The fragrant pandan leaf has long been an essential ingredient in Southeast Asian cooking, but it also has detoxification properties to nourish the body and skin. With IPI’s help, Restoration Essence teamed up with researchers to unravel some of the science behind it.
Growing up, Sara Soong would watch her mother and grandparents grind and pound plants and herbs in the kitchen. But often, these did not end up in their cooking but on their faces and bodies.
Firm believers in natural remedies, they would even make special trips to herb farms in Malaysia to pick fresh ingredients.
“My family’s all-natural approach to health and wellness made me very attuned to using herbs and plants to heal my skin and body. In fact, we hardly saw the doctor,” said Soong.
After years of enduring skin problems, such as eczema and acne, and experimenting with numerous skincare products, she grew even more certain that natural ingredients were the best for our bodies. Her goal is simple: to tap the hidden potential of everyday ingredients that are commonly found in kitchens across Southeast Asia. Her star ingredient? Pandan leaves.
In 2016, Soong co-founded Restoration Essence, a homegrown brand retailing all-natural skincare products that are free of chemicals. These products are now sold online in Singapore, Cambodia, Malaysia and Thailand.
Formulating all-natural skin remedies
According to Soong, pandan leaves have natural detoxification properties and provide pain relief, making them effective for alleviating headaches, menstrual pain and other ailments. Her grandparents would often drink boiled pandan leaf water to ease the pain of arthritis.
As previous attempts to use ingredients such as egg white and green pea paste to combat her acne showed little result, Soong decided to give pandan leaves extract a try instead. To her surprise, it cleared her skin.
“But most people only hear of pandan being used in food like pandan cake, or in taxis to ward off cockroaches. They didn’t know these fragrant leaves have potential health benefits,” Soong said. “As I wanted more people to know and benefit from this unassuming ingredient, Restoration Essence was created.”
Getting this message across was not easy. She was going up against established skincare brands and promoting a key ingredient that is uncommon in the industry. What Soong lacked in resources and brand awareness, she made up for with sheer hard work.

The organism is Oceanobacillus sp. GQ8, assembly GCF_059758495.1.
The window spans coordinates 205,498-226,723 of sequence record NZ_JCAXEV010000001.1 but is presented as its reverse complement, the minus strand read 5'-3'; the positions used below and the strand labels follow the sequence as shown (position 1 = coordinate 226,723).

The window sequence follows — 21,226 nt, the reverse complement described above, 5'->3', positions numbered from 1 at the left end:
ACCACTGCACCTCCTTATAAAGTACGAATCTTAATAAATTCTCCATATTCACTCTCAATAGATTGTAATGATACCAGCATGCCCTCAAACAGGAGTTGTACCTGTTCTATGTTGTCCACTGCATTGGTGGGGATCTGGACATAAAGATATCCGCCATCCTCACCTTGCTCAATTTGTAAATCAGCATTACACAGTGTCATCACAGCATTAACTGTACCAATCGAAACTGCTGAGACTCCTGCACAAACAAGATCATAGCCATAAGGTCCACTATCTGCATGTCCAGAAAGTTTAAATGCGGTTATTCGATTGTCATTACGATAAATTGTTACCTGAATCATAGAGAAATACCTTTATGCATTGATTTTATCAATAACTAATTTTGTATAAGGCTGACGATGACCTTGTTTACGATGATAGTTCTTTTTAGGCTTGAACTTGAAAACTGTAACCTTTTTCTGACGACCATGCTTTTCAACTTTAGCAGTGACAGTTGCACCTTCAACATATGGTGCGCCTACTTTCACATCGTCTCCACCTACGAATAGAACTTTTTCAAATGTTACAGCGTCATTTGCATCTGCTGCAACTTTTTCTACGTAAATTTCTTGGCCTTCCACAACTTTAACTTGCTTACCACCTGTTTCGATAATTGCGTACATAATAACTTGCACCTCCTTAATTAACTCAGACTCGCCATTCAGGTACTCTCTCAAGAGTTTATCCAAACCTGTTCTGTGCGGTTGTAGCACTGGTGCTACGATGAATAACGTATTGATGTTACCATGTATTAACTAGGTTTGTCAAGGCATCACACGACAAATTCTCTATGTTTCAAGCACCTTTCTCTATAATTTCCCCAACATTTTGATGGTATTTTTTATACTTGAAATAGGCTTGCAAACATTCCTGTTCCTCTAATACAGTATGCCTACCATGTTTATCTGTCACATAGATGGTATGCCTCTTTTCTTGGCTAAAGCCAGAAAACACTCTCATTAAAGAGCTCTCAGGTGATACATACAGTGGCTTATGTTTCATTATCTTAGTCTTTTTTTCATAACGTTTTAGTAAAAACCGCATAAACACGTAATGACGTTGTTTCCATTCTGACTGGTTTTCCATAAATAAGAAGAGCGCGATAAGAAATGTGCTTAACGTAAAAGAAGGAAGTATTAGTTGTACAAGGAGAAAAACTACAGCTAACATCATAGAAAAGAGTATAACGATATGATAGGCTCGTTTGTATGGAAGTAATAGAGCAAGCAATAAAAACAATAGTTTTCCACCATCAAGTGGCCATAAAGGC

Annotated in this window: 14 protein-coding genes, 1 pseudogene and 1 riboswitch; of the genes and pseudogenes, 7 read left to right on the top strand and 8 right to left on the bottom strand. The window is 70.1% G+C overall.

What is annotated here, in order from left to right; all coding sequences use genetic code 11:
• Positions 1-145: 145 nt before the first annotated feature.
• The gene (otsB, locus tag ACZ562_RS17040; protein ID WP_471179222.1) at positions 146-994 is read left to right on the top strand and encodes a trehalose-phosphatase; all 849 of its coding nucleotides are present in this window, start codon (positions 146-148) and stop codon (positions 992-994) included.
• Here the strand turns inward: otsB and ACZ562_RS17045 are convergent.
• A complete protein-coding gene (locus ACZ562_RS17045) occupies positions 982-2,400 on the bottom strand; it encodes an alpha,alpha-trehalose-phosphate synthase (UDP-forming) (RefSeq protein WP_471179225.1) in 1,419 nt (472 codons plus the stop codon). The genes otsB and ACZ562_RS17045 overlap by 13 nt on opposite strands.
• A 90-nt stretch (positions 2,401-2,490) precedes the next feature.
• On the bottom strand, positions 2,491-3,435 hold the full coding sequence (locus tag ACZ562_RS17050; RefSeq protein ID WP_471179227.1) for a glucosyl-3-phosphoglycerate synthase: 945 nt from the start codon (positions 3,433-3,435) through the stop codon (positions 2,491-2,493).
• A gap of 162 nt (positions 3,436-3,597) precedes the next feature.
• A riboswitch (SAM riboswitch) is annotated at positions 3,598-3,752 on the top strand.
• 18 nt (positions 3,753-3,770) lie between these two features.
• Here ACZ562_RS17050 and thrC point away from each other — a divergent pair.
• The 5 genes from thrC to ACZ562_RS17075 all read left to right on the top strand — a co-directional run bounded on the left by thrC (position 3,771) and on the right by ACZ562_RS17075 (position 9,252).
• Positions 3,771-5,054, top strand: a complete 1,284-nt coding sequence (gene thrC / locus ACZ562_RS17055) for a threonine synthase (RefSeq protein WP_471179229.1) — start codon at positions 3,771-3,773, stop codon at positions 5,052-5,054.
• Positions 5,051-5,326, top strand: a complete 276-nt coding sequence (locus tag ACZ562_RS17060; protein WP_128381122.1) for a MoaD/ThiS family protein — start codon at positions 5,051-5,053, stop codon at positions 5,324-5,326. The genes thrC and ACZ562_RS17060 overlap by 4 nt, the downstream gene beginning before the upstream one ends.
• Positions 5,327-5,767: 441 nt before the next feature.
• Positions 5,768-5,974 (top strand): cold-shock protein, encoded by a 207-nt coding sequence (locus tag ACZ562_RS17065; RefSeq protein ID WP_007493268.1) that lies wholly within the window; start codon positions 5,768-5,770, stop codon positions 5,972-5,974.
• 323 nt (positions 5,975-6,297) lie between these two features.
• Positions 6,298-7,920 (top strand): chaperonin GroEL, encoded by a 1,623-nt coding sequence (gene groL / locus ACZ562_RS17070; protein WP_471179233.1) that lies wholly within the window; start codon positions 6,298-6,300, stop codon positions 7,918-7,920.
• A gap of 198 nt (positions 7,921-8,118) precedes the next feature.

She would regularly visit the Malaysian farms where she sources her ingredients, to monitor their processes and plant growth more closely.
The hands-on entrepreneur would then spend days at a stretch formulating the best ingredients for each Restoration Essence product. Besides being actively involved in the product development process, Soong also intensified her network and invested in online marketing to get the word out.
Slowly, the brand’s popularity grew. In two years, her customer base nearly tripled to 600. Restoration Essence’s skincare range, which includes pandan facial scrubs, body lotions, serums and sunblock that are also suitable for kids, grew from a modest six products to more than 30 items over the same period.
Committed to producing high quality, natural skincare products, Soong continuously refines her store collection so that they are suitable for more skin types and generally, for better user experience too. Some customers, for instance, found the pandan facial too coarse for the skin.
As Restoration Essence does not have any in-house research and development capabilities, she reached out to the Institute of Materials Research & Engineering (IMRE), under the Agency for Science, Technology and Research (A*STAR).
Engaging in open innovation for greater growth
The connection with IMRE was first made through an enquiry on IPI’s Innovation Marketplace, through which she was invited to attend TechInnovation 2018, the organisation’s flagship technology brokerage event.
At that juncture, Soong was looking to improve the texture and formulation of Restoration Essence’s pandan scrub as well as to develop a pandan sunscreen.
“I appreciated the prompt follow through from my enquiry, and the receptiveness and advice provided by IPI’s technology managers in response to what I wanted to achieve for my business,” she said of IPI.
At TechInnovation 2018, IPI introduced Soong to various potential partners, including IMRE. Through A*STAR’s T-Up programme, where A*STAR scientists and research engineers are seconded to aid local small-and medium-sized enterprises in their R&D, IMRE supported the company in the performance evaluation of a new ingredient in the product. IMRE also lent its materials science expertise to improve the texture of an ingredient in the formula.
Restoration Essence, which has seen double-digit growth year on year since 2017, is looking to break into China’s online market next and eventually launch in the Middle East.
The brand has now expanded into other aspects of wellness, such as gluten-free snacks and detox teas. It currently has about 50 products with prices ranging from about $9 for pandan energy balls to about $115 for an eye serum.
Soong also conducts workshops on how to effectively care for one’s skin and body.
“Our mission is to restore our consumers’ health from within. It is not just about applying skincare products, you need to take care of the body as a whole too,” she said.